“Wicked” begins with the famous death by water of the Wicked Witch of the West by Dorothy. We never really see Dorothy or Toto. Instead, we flashback to the real story of the Wicked Witch before she was dubbed Wicked. As the citizens of Oz rejoice at her death, Glinda takes us back to the past when the Munchkin governor’s wife has an affair with a stranger selling a green potion. The affair results in a green-skinned girl (a lesson in don’t drink strange stuff when you’re pregnant) who is unloved by a guilty mother and a suspicious father (Okay, the musical doesn’t make him suspicious of being a cuckold, but wouldn’t you be?). The mother dies after giving birth to the lovely but physically handicapped Nessarose. Nessarose is spoiled by her father and Elphaba plays nursemaid, pushing around her sister’s wheelchair until they enter Shiz University where the headmistress Madame Morrible (Kim Zimmer)vtakes over the care of Nessarose and a misunderstanding leads the vain and vacuous Galinda to becoming roommates with Elphaba.

Glinda is blond, giggly and popular. Elphaba wears unflattering dark clothes and her hair severely pulled back in a light braid. She doesn’t fit in, but she finds friendship with another misfit. At Old Shiz, there is one professor, Doctor Dillamond, who is literally an animal, an old goat. The animals in Oz once all talked, but some mysterious illness is causing them to lose their power of speech. Despite having the power to speak English, the good goat doctor can’t pronounce Galinda, and Galinda decides to change her name to honor him.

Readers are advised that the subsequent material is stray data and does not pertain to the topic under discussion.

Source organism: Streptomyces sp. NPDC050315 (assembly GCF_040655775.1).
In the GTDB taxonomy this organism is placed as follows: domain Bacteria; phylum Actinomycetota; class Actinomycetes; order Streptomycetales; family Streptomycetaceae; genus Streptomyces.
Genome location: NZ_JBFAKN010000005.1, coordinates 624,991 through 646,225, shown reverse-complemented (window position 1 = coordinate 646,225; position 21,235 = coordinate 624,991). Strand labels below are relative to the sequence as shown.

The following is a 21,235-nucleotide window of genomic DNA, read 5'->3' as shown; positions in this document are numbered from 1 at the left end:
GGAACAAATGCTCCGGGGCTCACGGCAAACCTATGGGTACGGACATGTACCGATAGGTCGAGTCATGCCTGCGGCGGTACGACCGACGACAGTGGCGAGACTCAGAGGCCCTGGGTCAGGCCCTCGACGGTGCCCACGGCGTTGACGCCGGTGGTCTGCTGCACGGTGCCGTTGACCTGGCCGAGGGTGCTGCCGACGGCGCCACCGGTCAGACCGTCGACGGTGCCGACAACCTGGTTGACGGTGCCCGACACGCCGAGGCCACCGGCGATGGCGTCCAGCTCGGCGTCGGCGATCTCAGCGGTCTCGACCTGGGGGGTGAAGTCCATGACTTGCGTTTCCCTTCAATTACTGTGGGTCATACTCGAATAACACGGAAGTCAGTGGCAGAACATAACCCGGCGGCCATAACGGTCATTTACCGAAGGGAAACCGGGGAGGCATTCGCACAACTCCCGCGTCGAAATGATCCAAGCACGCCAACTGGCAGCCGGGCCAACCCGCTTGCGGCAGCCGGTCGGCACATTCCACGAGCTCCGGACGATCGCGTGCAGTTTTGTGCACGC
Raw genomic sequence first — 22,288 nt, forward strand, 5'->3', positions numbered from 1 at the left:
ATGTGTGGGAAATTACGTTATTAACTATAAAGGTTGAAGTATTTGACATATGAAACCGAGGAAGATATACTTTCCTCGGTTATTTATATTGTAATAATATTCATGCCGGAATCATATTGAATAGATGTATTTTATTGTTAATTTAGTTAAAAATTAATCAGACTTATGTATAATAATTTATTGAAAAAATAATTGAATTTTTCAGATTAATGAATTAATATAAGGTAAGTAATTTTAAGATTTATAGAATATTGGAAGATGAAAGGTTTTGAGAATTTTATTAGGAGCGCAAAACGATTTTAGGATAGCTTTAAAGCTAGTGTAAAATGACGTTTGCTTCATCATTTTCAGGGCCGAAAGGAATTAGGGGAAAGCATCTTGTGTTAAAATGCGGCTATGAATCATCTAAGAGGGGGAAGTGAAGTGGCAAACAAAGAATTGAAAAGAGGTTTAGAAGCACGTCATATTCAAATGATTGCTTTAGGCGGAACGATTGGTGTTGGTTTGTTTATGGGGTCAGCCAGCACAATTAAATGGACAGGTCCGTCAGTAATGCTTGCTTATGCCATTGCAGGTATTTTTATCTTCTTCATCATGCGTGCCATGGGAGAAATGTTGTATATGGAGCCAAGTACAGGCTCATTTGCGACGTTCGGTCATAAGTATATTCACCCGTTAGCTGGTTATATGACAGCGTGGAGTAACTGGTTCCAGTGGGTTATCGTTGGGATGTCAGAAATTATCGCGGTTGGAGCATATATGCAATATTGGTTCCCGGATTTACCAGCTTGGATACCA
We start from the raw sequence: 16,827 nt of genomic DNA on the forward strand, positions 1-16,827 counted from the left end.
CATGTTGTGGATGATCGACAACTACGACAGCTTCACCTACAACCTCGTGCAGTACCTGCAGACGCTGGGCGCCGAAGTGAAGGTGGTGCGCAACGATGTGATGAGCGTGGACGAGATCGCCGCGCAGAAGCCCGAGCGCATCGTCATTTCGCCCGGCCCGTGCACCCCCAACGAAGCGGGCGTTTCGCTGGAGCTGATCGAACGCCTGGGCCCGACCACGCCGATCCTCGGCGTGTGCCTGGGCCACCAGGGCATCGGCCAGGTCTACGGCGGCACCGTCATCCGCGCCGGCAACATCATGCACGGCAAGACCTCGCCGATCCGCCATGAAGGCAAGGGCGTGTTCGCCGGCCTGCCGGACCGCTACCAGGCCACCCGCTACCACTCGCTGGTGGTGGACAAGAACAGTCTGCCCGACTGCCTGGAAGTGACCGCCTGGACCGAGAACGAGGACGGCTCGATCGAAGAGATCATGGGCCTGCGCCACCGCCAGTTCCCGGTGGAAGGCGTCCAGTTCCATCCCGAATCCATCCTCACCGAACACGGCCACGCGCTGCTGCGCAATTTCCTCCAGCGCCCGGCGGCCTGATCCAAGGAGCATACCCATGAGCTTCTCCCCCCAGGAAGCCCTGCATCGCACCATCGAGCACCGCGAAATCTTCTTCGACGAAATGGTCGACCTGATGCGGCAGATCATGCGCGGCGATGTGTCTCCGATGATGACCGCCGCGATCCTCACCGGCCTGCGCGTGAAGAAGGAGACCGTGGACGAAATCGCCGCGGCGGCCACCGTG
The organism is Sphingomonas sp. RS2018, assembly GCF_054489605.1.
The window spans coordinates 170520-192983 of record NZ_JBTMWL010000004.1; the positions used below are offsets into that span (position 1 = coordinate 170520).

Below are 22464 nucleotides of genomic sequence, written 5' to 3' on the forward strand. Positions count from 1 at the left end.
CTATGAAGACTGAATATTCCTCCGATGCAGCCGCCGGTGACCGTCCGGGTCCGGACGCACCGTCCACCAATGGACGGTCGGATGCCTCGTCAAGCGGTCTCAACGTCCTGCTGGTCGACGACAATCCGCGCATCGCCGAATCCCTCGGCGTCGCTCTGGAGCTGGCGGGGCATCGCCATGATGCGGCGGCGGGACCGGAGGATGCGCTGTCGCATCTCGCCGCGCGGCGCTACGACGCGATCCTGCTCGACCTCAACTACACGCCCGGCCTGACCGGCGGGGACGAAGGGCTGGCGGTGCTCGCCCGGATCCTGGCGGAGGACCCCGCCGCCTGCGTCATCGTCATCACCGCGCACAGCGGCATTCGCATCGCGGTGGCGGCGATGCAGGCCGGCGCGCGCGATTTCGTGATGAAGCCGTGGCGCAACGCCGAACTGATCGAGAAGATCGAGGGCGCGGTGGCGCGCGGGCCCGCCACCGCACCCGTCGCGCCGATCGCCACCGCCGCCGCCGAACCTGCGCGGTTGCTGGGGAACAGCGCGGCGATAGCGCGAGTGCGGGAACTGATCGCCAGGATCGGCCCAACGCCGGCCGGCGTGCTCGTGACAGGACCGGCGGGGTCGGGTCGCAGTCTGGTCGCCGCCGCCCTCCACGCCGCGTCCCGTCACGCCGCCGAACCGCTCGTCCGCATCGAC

At first, Galinda is the popular mean girl, but she soon decides to be friends with Elphaba. The friendship is complicated when a bad boy, often expelled Fiyero hits the scene.  And Elphaba and the re-named Glinda also compete for the approval of the great Wizard. Yet they also learn that the Wizard is behind the prejudice against the animals of Oz.

This is a fun show with catchy tunes that, not unlike “Peter Pan,” will make you want to defy gravity, but you’ll have to choose between a broom and a bubble.

Somehow, this show really belongs in the ornate Pantages that makes it almost seem as if we are in some far off, magical land like Emerald City. This is a case where the venue really makes the experience better (as compared to the more modern and less fussy Ahmanson).  Raver-Lampman is a credible as a girl who matures into a strong-willed independent women and local girl Schwartz convincingly transforms from the silly social butterfly to a responsible woman. Schwartz’s physicality in her role gets a lot of the laughs.